It is to be noted that the approximation calculation using the first algorithm does not necessarily provide the optimum solution. In this case, the approximation uses a second algorithm in step S**205**, wherein a plurality of first initial solutions are prepared at random, followed by calculation of the neighborhoods from each of the first initial solutions by using the first algorithm and selection of an optimum one of the neighborhoods of the respective first initial solutions. By iterating the recalculation and selection of the neighborhood, the optimum solution for the distribution can be obtained. The second algorithm may be used without first using the first algorithm.

More effective selection of the optimum solution for the combination of signs is conducted based on the third algorithm in step S**206**, wherein a plurality of first initial solutions are prepared for the combination of signs at random, similarly to the second algorithm, followed by selecting two of the initial solutions, and forming a new combination based on the selected two of the initial solution. Starting from the selected initial solutions of the new combination, neighborhoods of the initial solutions are calculated using the first algorithm, followed by discarding the worst combination among the calculated combinations. From the rest of the combinations, new combinations are calculated to obtain respective neighborhoods and selected for finding an optimum combination of the signs. The rectangular patterns are distributed based on the thus calculated optimum combination.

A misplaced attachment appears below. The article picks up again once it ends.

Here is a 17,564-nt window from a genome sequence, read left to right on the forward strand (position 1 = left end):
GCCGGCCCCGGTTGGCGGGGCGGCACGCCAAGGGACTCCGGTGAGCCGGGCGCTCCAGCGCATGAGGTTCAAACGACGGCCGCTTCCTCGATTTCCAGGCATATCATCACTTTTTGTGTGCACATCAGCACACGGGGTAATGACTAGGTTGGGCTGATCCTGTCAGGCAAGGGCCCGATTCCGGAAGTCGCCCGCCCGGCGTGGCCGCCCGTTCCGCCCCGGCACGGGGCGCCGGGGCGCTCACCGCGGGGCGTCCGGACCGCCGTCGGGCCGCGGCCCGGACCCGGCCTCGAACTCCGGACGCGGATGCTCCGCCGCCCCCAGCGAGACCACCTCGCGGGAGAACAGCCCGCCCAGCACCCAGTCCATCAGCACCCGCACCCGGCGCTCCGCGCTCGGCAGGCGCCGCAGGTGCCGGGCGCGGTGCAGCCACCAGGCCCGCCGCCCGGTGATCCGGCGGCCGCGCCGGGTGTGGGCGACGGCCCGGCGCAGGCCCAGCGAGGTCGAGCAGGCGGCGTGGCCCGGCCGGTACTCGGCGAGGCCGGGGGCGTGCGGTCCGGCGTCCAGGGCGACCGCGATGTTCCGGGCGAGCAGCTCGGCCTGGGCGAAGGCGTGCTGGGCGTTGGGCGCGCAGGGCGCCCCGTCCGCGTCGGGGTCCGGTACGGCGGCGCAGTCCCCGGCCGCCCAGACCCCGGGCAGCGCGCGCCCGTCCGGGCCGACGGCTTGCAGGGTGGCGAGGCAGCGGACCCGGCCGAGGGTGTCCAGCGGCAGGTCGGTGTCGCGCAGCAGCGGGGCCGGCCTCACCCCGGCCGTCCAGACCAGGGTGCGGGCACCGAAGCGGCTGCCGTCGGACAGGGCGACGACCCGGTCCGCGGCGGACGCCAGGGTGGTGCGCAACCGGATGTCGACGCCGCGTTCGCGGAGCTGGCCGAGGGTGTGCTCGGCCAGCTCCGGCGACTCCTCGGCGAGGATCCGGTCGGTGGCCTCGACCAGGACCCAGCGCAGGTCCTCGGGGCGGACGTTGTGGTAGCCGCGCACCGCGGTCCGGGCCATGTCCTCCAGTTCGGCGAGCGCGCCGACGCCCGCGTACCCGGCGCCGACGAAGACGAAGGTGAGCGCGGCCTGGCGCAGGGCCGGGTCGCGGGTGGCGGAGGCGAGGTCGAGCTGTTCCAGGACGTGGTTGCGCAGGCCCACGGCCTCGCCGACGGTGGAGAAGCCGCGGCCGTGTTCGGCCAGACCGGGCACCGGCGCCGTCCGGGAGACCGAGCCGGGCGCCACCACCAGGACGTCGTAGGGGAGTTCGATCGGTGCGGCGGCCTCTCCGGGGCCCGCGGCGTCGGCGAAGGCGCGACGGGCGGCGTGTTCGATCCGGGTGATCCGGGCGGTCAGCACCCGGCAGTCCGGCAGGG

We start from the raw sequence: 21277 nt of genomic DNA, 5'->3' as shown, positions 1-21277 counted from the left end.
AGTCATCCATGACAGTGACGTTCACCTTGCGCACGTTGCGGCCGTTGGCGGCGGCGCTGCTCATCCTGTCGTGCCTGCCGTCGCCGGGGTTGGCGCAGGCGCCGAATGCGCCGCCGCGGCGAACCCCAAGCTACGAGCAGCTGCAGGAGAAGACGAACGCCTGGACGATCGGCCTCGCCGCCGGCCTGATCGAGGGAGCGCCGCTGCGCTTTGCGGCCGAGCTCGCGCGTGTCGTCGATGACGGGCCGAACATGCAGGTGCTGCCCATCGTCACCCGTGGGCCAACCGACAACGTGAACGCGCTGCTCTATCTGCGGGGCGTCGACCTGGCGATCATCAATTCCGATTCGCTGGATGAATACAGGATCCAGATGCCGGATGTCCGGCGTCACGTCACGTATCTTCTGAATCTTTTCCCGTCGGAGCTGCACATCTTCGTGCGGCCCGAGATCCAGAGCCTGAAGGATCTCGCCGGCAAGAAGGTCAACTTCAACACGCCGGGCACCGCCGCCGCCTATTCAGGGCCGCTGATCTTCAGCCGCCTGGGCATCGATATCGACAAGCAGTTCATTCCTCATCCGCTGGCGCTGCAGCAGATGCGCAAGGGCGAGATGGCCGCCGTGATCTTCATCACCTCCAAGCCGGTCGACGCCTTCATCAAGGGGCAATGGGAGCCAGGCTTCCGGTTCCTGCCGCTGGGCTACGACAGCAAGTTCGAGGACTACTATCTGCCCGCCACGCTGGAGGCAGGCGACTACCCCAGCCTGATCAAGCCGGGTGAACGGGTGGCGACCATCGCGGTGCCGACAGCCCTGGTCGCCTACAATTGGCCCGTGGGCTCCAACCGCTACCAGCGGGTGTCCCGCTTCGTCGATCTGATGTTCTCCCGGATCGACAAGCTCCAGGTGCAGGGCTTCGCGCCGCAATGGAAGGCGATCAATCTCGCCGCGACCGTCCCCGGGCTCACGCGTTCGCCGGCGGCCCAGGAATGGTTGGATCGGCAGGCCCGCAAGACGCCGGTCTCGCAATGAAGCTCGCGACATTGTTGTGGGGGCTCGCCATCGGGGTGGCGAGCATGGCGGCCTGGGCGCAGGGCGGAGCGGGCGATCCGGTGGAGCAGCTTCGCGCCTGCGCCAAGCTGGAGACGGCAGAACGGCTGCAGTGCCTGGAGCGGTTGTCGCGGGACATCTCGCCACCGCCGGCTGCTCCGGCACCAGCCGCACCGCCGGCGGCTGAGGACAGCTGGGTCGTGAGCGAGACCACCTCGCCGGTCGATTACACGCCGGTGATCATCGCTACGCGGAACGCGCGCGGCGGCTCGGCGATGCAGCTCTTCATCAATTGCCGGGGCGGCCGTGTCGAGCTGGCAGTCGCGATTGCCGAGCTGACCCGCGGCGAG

Referring to FIG. 7, there is schematically shown an example of design data **21**, sub-field data **22** and mask data **23**, which are processed or obtained by processing of the method according to the present embodiment, as well as the algorithms used therein.

First, by using steps S**101** to **103**, the design data **21** is divided into a plurality of sub-field data **22**, each of which has an area of 1 mm×1 mm size and can be projected at a time by an EPL system. One or more of the particular pattern data such as donut pattern data, which is not suitable as it is for forming a stencil opening, is extracted from the sub-field data **22**. The extracted pattern data is divided into a plurality of rectangular pattern data. The pattern data including the thus obtained rectangular pattern data are to be distributed to the mask data A **23** or the mask data B **24** by using the algorithms as described above.